Society in every state is a blessing, but government even in its best state is but a necessary evil; in its worst state an intolerable one; for when we suffer, or are exposed to the same miseries BY A GOVERNMENT, which we might expect in a country WITHOUT GOVERNMENT, our calamity is heightened by reflecting that we furnish the means by which we suffer. Government, like dress, is the badge of lost innocence; the palaces of kings are built on the ruins of the bowers of paradise. For were the impulses of conscience clear, uniform, and irresistibly obeyed, man would need no other lawgiver; but that not being the case, he finds it necessary to surrender up a part of his property to furnish means for the protection of the rest; and this he is induced to do by the same prudence which in every other case advises him out of two evils to choose the least. WHEREFORE, security being the true design and end of government, it unanswerably follows, that whatever FORM thereof appears most likely to ensure it to us, with the least expense and greatest benefit, is preferable to all others.[1]

We have taken this idea of security and expanded it to mean a security blanket. Those who fought to separate from England would be embarrassed at the depths to which we have sunk in our risk paranoia. There is no freedom that some many would not sacrifice for the delusion of complete safety.

I draw my idea of the form of government from a principle in nature, which no art can overturn, viz. that the more simple any thing is, the less liable it is to be disordered, and the easier repaired when disordered;[1]

Outside of Corruption of Blood and a few other technical terms, the document creating the eventual government of the United States of America is simple and resistant to disorder. Contemporary legislation is in a whole different category.

The Bill of Rights is a bunch of restrictions on the government. These restrictions make it more difficult for the government to lock you up. A side effect is that it is also more difficult for the government to lock up bad people. Pick pockets, embezzlers, thieves, rapists, child rapists, murderers. All of them are protected by the Bill of Rights.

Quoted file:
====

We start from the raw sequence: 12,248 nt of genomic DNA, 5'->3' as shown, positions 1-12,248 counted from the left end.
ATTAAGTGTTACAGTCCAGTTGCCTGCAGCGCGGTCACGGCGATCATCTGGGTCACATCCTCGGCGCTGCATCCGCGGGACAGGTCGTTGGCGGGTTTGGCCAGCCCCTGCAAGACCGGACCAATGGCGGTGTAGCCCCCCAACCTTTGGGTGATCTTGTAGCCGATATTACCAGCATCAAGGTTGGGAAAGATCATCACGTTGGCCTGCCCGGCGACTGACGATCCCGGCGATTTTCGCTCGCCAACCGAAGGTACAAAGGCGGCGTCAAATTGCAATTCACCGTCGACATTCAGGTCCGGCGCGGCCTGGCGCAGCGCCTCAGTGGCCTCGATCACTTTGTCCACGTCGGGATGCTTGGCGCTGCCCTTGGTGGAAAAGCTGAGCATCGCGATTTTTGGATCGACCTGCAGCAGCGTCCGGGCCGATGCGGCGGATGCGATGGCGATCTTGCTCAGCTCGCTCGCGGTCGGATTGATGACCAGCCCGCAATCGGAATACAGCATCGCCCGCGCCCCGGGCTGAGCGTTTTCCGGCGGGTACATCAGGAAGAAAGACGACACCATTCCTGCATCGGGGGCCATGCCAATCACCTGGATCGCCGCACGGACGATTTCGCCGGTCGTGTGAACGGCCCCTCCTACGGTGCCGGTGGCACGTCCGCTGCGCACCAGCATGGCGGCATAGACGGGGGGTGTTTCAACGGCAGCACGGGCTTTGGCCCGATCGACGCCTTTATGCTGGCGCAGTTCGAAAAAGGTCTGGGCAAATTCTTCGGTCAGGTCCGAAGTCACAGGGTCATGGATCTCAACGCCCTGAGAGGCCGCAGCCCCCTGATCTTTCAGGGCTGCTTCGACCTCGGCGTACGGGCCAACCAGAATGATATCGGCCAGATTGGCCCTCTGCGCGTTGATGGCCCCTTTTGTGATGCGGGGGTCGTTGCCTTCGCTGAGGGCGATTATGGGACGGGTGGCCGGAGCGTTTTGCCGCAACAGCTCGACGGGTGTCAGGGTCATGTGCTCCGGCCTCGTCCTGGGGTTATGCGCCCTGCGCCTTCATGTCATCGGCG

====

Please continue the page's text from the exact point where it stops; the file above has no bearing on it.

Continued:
Did the people, who just risked everything, not realize the consequences of what they were doing? Did child rapists not exist back then?

They understood.

They understood that the rights of the citizens are more important than the desire to punish the guilty. When we become more concerned with punishing the guilty, than with protecting the Constitution that protects us, then the tyrants have won.

When something is presented as being for the children, it is because this is an attempt to get around logical debate and appeal to emotion. There are places where the people have little, or no, protection from their government.

China.

North Korea.

Cuba.

China may need to give up some of that control. Why? The benefits of a market that is open to countries with more freedom. The inability to suppress information. The desire, of so many of their citizens, for freedom. Maybe we should have an exchange program with China.

Send us your citizens, who are yearning to be free. We will send you our citizens, who are yearning to avoid risk.

Win and Win.

We are a nation of immigrants that has given up and decided to play it safe. We are trying to trade off our liberty for the illusion of safety. We do not deserve that liberty. We need to bring in people who do – the Chinese, the North Koreans, the Cubans, and others. What do we lose by sending them our people – people who do not understand what they have?

We are having a mid-life crisis. Rather than trying to recapture freedoms, we have given up. We want to crawl back into the womb and hide. What if somebody hurts my feelings with mean words. What if somebody hurts my child? What if somebody hurts me? That is the price of being an adult. That is the price of living in the real world.

There are plenty of people, who will tell us they can protect our feelings.

Liars.

There are plenty of people, who will tell us they can protect our children.

Liars.

There are plenty of people, who will tell us they can protect us from the big bad terrorists.

Liars.

Maybe we should educate our citizens. Most of these citizens are just citizens because of the accident of being in the US when they took their first breath. Maybe we should educate our citizens about what others gave up for their freedoms.

Visit some war memorials. Read of the mistreatment that led people to move here. Read of the mistreatment that led people to fight for freedom. Freedom can just as easily be lost. Too many people sacrificed everything they had for us to barter away freedoms for a little temporary safety.

Freedom isn’t easy.

Footnotes:

^ 1 Common Sense
by Thomas Paine, initially published anonymously
Links include the postscript, which is dated 2/14/1776, only just more than a month from the first printing.
Full Text, in several formats, from Gutenberg
Maybe you don’t want to read this, but would prefer to listen to someone else reading.
Full Text Audio, in several formats, from Librivox

^ 2 Constitution for the United States of America
Article. III.
Full Text

^ 3 Corruption Of Blood
The ‘Lectric Law Library’s Lexicon
Definition

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FBI Most Wanted List Addition – Domestic Terrorist

Should be Considered Armed and Dangerous.

The FBI is offering a reward of up to $250,000 for information leading directly to the arrest of Daniel Andreas San Diego.